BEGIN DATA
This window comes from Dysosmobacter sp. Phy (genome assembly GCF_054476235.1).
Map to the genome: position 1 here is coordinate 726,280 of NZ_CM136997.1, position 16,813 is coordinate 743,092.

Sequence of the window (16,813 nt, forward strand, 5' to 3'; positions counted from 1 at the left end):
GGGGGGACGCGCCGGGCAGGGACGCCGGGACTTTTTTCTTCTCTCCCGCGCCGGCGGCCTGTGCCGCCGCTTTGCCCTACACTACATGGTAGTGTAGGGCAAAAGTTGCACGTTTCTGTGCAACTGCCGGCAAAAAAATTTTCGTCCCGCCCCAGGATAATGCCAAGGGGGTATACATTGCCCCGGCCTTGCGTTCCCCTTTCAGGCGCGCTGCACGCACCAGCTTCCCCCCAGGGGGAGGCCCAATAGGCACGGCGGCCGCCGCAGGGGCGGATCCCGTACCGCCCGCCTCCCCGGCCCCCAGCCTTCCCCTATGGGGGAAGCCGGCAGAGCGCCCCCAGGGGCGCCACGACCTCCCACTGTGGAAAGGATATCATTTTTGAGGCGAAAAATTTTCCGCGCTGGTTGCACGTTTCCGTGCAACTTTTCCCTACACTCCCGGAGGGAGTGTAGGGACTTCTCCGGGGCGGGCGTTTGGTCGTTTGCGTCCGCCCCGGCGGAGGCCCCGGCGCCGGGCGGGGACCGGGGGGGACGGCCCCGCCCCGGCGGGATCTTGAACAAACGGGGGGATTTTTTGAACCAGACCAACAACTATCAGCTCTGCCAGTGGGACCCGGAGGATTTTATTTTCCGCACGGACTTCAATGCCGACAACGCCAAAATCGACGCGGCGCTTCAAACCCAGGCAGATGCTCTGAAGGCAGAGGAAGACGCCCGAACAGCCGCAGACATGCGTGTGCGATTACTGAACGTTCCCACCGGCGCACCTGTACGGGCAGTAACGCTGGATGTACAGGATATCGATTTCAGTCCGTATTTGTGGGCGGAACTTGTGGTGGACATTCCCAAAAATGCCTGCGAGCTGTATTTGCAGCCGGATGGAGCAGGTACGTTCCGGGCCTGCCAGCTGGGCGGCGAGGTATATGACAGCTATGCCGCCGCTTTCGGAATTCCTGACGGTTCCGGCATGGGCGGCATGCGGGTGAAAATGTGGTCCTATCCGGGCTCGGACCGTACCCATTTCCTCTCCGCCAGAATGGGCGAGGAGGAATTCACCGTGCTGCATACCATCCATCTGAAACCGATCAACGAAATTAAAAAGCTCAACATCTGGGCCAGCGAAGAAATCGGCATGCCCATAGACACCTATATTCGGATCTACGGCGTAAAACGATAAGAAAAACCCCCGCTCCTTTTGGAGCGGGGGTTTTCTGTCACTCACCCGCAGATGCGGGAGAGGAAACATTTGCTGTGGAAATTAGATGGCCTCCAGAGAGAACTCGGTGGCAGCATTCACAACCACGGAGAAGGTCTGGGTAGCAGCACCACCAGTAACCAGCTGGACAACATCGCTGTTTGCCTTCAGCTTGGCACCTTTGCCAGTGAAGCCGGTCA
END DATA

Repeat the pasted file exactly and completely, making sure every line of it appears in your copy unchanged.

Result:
This window comes from Dysosmobacter sp. Phy (genome assembly GCF_054476235.1).
Map to the genome: position 1 here is coordinate 726,280 of NZ_CM136997.1, position 16,813 is coordinate 743,092.

Sequence of the window (16,813 nt, forward strand, 5' to 3'; positions counted from 1 at the left end):
GGGGGGACGCGCCGGGCAGGGACGCCGGGACTTTTTTCTTCTCTCCCGCGCCGGCGGCCTGTGCCGCCGCTTTGCCCTACACTACATGGTAGTGTAGGGCAAAAGTTGCACGTTTCTGTGCAACTGCCGGCAAAAAAATTTTCGTCCCGCCCCAGGATAATGCCAAGGGGGTATACATTGCCCCGGCCTTGCGTTCCCCTTTCAGGCGCGCTGCACGCACCAGCTTCCCCCCAGGGGGAGGCCCAATAGGCACGGCGGCCGCCGCAGGGGCGGATCCCGTACCGCCCGCCTCCCCGGCCCCCAGCCTTCCCCTATGGGGGAAGCCGGCAGAGCGCCCCCAGGGGCGCCACGACCTCCCACTGTGGAAAGGATATCATTTTTGAGGCGAAAAATTTTCCGCGCTGGTTGCACGTTTCCGTGCAACTTTTCCCTACACTCCCGGAGGGAGTGTAGGGACTTCTCCGGGGCGGGCGTTTGGTCGTTTGCGTCCGCCCCGGCGGAGGCCCCGGCGCCGGGCGGGGACCGGGGGGGACGGCCCCGCCCCGGCGGGATCTTGAACAAACGGGGGGATTTTTTGAACCAGACCAACAACTATCAGCTCTGCCAGTGGGACCCGGAGGATTTTATTTTCCGCACGGACTTCAATGCCGACAACGCCAAAATCGACGCGGCGCTTCAAACCCAGGCAGATGCTCTGAAGGCAGAGGAAGACGCCCGAACAGCCGCAGACATGCGTGTGCGATTACTGAACGTTCCCACCGGCGCACCTGTACGGGCAGTAACGCTGGATGTACAGGATATCGATTTCAGTCCGTATTTGTGGGCGGAACTTGTGGTGGACATTCCCAAAAATGCCTGCGAGCTGTATTTGCAGCCGGATGGAGCAGGTACGTTCCGGGCCTGCCAGCTGGGCGGCGAGGTATATGACAGCTATGCCGCCGCTTTCGGAATTCCTGACGGTTCCGGCATGGGCGGCATGCGGGTGAAAATGTGGTCCTATCCGGGCTCGGACCGTACCCATTTCCTCTCCGCCAGAATGGGCGAGGAGGAATTCACCGTGCTGCATACCATCCATCTGAAACCGATCAACGAAATTAAAAAGCTCAACATCTGGGCCAGCGAAGAAATCGGCATGCCCATAGACACCTATATTCGGATCTACGGCGTAAAACGATAAGAAAAACCCCCGCTCCTTTTGGAGCGGGGGTTTTCTGTCACTCACCCGCAGATGCGGGAGAGGAAACATTTGCTGTGGAAATTAGATGGCCTCCAGAGAGAACTCGGTGGCAGCATTCACAACCACGGAGAAGGTCTGGGTAGCAGCACCACCAGTAACCAGCTGGACAACATCGCTGTTTGCCTTCAGCTTGGCACCTTTGCCAGTGAAGCCGGTCA